By Aaron Blake - 07/13/06 12:00 AM EDT
The pledge by Sen. Joe Lieberman (D-Conn.) to run for reelection as an independent if he loses the Connecticut Democratic primary has left Senate Democrats divided about how much to support him and provided fodder for Republicans to spotlight election-year divisions among Democrats.
But a week after that announcement, three primary challengers to Democratic Senate front-runners in races that exemplified those divisions have joined with their former foes, endorsing them and calling for unity at an opportune time for the party.
The announcements came on three consecutive days, beginning Sunday, and in three competitive states Democrats are counting on if they are going to win a majority of the Senate: Ohio, Minnesota and Washington. They have also bolstered Democratic Senatorial Campaign Committee (DSCC) Chairman Charles Schumer’s contention that unity and pragmatism are blossoming in his party this cycle.
Sen. Schumer (D-N.Y.) has asserted that there has been a “sea change” among Democrats, who are starting to be willing to compromise in order to win. He has cited primary victories by Democrats Jon Tester in Montana and Jim Webb in Virginia, saying voters chose the candidate with the best chance to win the general election even though they didn’t fit the Democratic prototype.
“Democrats are tired of losing,” Schumer said after Webb’s win in June.
DSCC spokesman Phil Singer said primary opponents are starting to buy into that idea as well: “One thing that’s been clear is that Democrats throughout the country recognize that there’s a need for unity going into November, and we’re happy that they’re acting on that.”
It is unclear how much Schumer leaned on the Democratic primary opponents to endorse their former opponents.
But Republicans have discounted Schumer’s assertion of unity by pointing back to Connecticut.
“Connecticut is the poster child of why he’s wrong,” said National Republican Senatorial Committee (NRSC) spokesman Brian Nick.
Some Democratic senators have pledged full support for Lieberman through the November election; some have said they will support the winner of the primary, whether it’s Lieberman or challenger Ned Lamont; and others are supporting Lieberman until the primary but haven’t decided beyond that.
“That’s as divided as you possibly can imagine,” Nick said. “If voters out there are looking at their own Democratic senators being as divided about this as they are, how in the world are they going to be pragmatic about it?”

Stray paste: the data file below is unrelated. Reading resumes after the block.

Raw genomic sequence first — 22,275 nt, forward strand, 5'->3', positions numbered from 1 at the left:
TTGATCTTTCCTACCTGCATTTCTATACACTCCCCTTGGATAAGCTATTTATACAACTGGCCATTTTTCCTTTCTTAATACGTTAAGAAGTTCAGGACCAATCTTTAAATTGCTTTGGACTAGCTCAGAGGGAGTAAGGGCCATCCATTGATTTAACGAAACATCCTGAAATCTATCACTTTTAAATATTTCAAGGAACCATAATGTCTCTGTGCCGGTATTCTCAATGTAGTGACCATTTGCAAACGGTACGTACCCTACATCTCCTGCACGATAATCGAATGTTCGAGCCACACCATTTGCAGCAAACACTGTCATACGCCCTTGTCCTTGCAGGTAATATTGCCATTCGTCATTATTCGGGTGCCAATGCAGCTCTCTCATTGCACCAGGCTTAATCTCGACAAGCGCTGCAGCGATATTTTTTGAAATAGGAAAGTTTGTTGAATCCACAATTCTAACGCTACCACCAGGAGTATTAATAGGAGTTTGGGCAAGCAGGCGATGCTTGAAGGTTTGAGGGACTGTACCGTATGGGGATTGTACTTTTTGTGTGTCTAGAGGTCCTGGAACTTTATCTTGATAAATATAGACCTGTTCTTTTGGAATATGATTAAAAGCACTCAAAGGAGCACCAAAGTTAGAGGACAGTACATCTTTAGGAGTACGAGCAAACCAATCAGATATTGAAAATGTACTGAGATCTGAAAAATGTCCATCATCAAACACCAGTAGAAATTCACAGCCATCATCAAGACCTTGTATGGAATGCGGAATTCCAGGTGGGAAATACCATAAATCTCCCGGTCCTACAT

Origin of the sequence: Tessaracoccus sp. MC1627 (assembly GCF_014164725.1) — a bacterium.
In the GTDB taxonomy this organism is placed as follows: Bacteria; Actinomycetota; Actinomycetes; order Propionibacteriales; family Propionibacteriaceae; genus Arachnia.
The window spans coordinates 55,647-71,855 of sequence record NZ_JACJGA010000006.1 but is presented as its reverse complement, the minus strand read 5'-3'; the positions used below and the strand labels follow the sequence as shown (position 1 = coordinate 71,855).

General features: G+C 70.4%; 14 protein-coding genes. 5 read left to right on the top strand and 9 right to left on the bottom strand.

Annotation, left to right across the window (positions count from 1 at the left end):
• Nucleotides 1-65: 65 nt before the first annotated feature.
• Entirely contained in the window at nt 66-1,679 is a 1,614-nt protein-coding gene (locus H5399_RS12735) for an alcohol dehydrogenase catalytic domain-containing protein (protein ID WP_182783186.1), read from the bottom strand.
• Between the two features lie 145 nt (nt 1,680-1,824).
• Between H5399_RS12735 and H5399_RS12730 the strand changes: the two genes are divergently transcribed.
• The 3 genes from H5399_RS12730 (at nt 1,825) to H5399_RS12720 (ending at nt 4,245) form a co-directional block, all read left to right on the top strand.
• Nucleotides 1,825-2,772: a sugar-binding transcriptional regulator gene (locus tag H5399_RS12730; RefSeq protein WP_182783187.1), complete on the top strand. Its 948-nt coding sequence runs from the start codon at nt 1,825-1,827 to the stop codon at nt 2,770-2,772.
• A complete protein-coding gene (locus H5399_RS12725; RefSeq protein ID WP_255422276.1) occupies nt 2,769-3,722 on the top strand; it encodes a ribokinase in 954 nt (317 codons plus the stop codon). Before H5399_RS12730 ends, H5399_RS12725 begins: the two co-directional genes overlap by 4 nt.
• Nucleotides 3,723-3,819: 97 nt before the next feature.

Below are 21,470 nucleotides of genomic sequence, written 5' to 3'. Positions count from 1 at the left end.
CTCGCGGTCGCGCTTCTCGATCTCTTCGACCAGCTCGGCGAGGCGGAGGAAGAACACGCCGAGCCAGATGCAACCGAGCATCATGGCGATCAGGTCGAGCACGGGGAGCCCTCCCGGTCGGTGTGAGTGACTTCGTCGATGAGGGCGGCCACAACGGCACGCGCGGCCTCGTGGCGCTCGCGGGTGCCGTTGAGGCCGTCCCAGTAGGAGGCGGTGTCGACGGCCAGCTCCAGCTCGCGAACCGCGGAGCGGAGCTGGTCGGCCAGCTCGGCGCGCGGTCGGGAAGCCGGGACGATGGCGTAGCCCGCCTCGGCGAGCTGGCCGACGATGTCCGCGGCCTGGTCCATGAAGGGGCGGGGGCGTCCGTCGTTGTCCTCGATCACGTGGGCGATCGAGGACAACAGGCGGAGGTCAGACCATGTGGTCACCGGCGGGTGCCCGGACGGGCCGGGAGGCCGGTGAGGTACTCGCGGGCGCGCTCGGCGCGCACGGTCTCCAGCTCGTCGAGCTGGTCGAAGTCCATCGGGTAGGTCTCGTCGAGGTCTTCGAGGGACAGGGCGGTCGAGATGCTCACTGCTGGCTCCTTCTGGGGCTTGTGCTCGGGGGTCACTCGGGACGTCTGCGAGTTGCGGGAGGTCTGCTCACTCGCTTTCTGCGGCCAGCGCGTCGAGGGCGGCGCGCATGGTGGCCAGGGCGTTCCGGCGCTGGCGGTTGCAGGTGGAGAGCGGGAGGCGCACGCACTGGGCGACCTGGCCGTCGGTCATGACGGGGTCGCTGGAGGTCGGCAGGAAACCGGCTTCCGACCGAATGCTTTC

Two of the candidates who endorsed former opponents — Ford Bell in Minnesota and Mark Wilson in Washington — were withdrawing from the race as well, but Paul Hackett’s very public feud with Ohio Democratic nominee Rep. Sherrod Brown and party leaders had festered since Hackett withdrew more than four months ago.
Hackett tried to put all that behind him this week, announcing his support for Brown at what was dubbed a “unity rally.”
After Hackett’s endorsement announcement, the NRSC released a sampling of Hackett’s quotes, which include a vulgar diatribe against Brown and a comment from last month that Brown has been “puking out the same old garbage” and not inspiring voters.
Hackett, a Marine Corps veteran who served in the Iraq war, had denounced the party, alleging that it worked to sink his candidacy, and had accused Brown of spreading rumors that Hackett’s Marine unit committed war crimes.
In Minnesota, Ford Bell was an underfunded long shot against Amy Klobuchar before announcing his support for her Tuesday.
Bell had been critical of Klobuchar’s unwillingness to commit to his call for an immediate withdrawal from Iraq or to supporting single-payer universal healthcare, and he said he would have dropped out if she embraced them. She hasn’t, but he still pulled out and told supporters the important thing is to defeat Republican Rep. Mark Kennedy in November.
Bell said his decision to drop out was due to lack of funds and that he felt no direct pressure from the national party. Even as he joined with Klobuchar, he made a point to mention his differences with her and the national party.
“Democrats nationally have not taken the strong stances that Democratic voters really long to see candidates take,” he said.
In Washington, Wilson was also a long shot promoting an immediate withdrawal from Iraq who had the endorsement of anti-war activist Cindy Sheehan. On Sunday he dropped his bid and announced that he would support Sen. Maria Cantwell and that he would join her campaign in a paid position.
Cantwell and Wilson have declined to say how much Wilson is being paid, and Republicans have accused the campaign of buying off challengers. Cantwell’s only remaining primary opponent, Hong Tran, told the Seattle Post-Intelligencer that Cantwell’s campaign has also courted her support but that she wasn’t sure it was a job offer.
“This pragmatic outlook that Schumer is highlighting doesn’t exist at all in that state,” Nick said. “To say that it exists when you had to offer people jobs and, in one case, money is just ridiculous.”
Cantwell has alienated many anti-war activists because she not only has declined to call for a withdrawal but has broken with many Democrats by expressing support for the war.
In June, a local chapter of the Democratic Party dropped its endorsement of Wilson in favor of supporting party unity. Wilson scoffed at the concept, telling The Seattle Times that “the incumbents are determined to protect each other over and beyond any Democratic values or rules.”
On Sunday he explained his significant change of heart: “There are differences that still exist with me and some positions taken by Senator Cantwell. What has changed is my strategy. It is better to work for change from within and to have a voice at the table.
“This is not a concession. My conviction is that supporting Senator Cantwell is the surest way to winning for us all.”